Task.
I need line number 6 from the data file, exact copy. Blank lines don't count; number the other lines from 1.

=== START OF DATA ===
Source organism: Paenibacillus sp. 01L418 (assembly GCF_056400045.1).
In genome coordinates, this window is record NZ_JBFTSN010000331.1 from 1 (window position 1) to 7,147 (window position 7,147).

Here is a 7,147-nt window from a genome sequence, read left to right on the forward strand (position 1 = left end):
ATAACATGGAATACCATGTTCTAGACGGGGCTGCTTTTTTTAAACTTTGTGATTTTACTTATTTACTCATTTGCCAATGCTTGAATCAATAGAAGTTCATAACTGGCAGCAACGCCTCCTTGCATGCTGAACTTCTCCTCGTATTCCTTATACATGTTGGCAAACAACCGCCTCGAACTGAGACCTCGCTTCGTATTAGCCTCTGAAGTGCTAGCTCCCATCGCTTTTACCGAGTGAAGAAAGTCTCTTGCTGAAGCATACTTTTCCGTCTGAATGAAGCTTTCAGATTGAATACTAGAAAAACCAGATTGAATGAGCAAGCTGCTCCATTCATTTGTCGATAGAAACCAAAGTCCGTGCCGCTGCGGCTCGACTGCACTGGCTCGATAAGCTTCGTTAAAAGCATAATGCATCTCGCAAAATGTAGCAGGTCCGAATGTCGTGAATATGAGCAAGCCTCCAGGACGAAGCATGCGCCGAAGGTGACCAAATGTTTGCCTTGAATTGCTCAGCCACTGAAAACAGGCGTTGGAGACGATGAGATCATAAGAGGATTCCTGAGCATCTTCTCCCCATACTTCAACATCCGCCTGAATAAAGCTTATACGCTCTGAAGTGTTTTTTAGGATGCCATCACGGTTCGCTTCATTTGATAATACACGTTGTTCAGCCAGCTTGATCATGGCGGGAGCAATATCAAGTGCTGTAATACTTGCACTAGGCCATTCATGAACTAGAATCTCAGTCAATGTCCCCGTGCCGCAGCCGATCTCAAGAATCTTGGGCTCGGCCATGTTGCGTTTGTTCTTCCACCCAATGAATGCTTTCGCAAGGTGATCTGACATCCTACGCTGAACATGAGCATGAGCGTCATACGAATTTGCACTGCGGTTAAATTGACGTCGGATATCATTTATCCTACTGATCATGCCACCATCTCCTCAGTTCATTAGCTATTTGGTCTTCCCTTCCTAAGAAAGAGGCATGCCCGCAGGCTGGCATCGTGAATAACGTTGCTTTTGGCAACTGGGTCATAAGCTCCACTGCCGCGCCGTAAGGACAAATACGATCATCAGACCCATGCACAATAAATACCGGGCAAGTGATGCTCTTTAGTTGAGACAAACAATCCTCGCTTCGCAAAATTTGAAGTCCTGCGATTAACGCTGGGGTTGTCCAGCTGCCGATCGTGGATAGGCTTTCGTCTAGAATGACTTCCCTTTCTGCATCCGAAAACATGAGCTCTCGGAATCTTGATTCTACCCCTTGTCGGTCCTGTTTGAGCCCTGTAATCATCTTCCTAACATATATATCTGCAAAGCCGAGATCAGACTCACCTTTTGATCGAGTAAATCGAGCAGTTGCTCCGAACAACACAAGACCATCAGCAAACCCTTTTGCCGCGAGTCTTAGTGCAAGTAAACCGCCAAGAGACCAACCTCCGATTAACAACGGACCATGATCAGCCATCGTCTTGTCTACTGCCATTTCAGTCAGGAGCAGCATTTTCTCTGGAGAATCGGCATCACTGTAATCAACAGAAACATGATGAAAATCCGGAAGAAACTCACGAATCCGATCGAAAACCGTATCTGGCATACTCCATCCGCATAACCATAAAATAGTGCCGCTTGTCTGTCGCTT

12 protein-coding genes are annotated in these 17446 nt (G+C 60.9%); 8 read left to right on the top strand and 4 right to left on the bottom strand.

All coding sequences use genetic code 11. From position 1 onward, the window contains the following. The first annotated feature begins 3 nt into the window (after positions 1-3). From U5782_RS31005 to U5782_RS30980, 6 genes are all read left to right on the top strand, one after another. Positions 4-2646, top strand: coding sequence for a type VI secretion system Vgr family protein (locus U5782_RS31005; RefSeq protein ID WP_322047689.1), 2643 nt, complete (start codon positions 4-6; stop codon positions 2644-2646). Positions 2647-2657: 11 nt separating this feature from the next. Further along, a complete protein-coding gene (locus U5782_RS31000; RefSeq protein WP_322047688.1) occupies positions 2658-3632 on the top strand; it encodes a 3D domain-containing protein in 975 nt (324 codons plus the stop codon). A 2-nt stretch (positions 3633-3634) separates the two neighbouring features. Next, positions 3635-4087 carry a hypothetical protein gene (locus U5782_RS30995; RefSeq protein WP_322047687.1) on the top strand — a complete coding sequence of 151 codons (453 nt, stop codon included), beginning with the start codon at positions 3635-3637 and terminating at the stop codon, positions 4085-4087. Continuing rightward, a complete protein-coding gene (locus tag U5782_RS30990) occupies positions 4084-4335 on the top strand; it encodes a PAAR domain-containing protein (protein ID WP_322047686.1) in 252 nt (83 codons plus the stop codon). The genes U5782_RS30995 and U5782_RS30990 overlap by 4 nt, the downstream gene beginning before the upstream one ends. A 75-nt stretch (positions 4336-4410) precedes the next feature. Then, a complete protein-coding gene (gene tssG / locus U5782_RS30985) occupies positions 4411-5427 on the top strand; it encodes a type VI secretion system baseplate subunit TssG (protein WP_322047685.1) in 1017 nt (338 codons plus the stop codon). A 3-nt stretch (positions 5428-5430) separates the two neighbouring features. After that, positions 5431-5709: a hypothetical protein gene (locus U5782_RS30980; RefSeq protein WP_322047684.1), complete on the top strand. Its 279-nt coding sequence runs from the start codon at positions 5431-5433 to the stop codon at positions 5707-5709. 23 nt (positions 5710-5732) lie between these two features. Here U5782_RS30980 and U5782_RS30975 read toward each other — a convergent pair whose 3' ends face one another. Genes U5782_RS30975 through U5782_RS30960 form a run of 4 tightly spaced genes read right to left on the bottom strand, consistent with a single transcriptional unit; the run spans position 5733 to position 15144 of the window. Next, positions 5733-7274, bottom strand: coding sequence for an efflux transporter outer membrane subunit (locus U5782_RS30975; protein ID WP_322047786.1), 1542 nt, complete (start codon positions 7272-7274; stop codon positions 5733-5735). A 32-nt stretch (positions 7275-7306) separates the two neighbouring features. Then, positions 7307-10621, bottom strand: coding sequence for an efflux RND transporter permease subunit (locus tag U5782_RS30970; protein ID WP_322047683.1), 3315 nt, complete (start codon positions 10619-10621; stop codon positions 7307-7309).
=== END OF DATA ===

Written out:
All coding sequences use genetic code 11. From position 1 onward, the window contains the following. The first annotated feature begins 3 nt into the window (after positions 1-3). From U5782_RS31005 to U5782_RS30980, 6 genes are all read left to right on the top strand, one after another. Positions 4-2646, top strand: coding sequence for a type VI secretion system Vgr family protein (locus U5782_RS31005; RefSeq protein ID WP_322047689.1), 2643 nt, complete (start codon positions 4-6; stop codon positions 2644-2646). Positions 2647-2657: 11 nt separating this feature from the next. Further along, a complete protein-coding gene (locus U5782_RS31000; RefSeq protein WP_322047688.1) occupies positions 2658-3632 on the top strand; it encodes a 3D domain-containing protein in 975 nt (324 codons plus the stop codon). A 2-nt stretch (positions 3633-3634) separates the two neighbouring features. Next, positions 3635-4087 carry a hypothetical protein gene (locus U5782_RS30995; RefSeq protein WP_322047687.1) on the top strand — a complete coding sequence of 151 codons (453 nt, stop codon included), beginning with the start codon at positions 3635-3637 and terminating at the stop codon, positions 4085-4087. Continuing rightward, a complete protein-coding gene (locus tag U5782_RS30990) occupies positions 4084-4335 on the top strand; it encodes a PAAR domain-containing protein (protein ID WP_322047686.1) in 252 nt (83 codons plus the stop codon). The genes U5782_RS30995 and U5782_RS30990 overlap by 4 nt, the downstream gene beginning before the upstream one ends. A 75-nt stretch (positions 4336-4410) precedes the next feature. Then, a complete protein-coding gene (gene tssG / locus U5782_RS30985) occupies positions 4411-5427 on the top strand; it encodes a type VI secretion system baseplate subunit TssG (protein WP_322047685.1) in 1017 nt (338 codons plus the stop codon). A 3-nt stretch (positions 5428-5430) separates the two neighbouring features. After that, positions 5431-5709: a hypothetical protein gene (locus U5782_RS30980; RefSeq protein WP_322047684.1), complete on the top strand. Its 279-nt coding sequence runs from the start codon at positions 5431-5433 to the stop codon at positions 5707-5709. 23 nt (positions 5710-5732) lie between these two features. Here U5782_RS30980 and U5782_RS30975 read toward each other — a convergent pair whose 3' ends face one another. Genes U5782_RS30975 through U5782_RS30960 form a run of 4 tightly spaced genes read right to left on the bottom strand, consistent with a single transcriptional unit; the run spans position 5733 to position 15144 of the window. Next, positions 5733-7274, bottom strand: coding sequence for an efflux transporter outer membrane subunit (locus U5782_RS30975; protein ID WP_322047786.1), 1542 nt, complete (start codon positions 7272-7274; stop codon positions 5733-5735). A 32-nt stretch (positions 7275-7306) separates the two neighbouring features. Then, positions 7307-10621, bottom strand: coding sequence for an efflux RND transporter permease subunit (locus tag U5782_RS30970; protein ID WP_322047683.1), 3315 nt, complete (start codon positions 10619-10621; stop codon positions 7307-7309).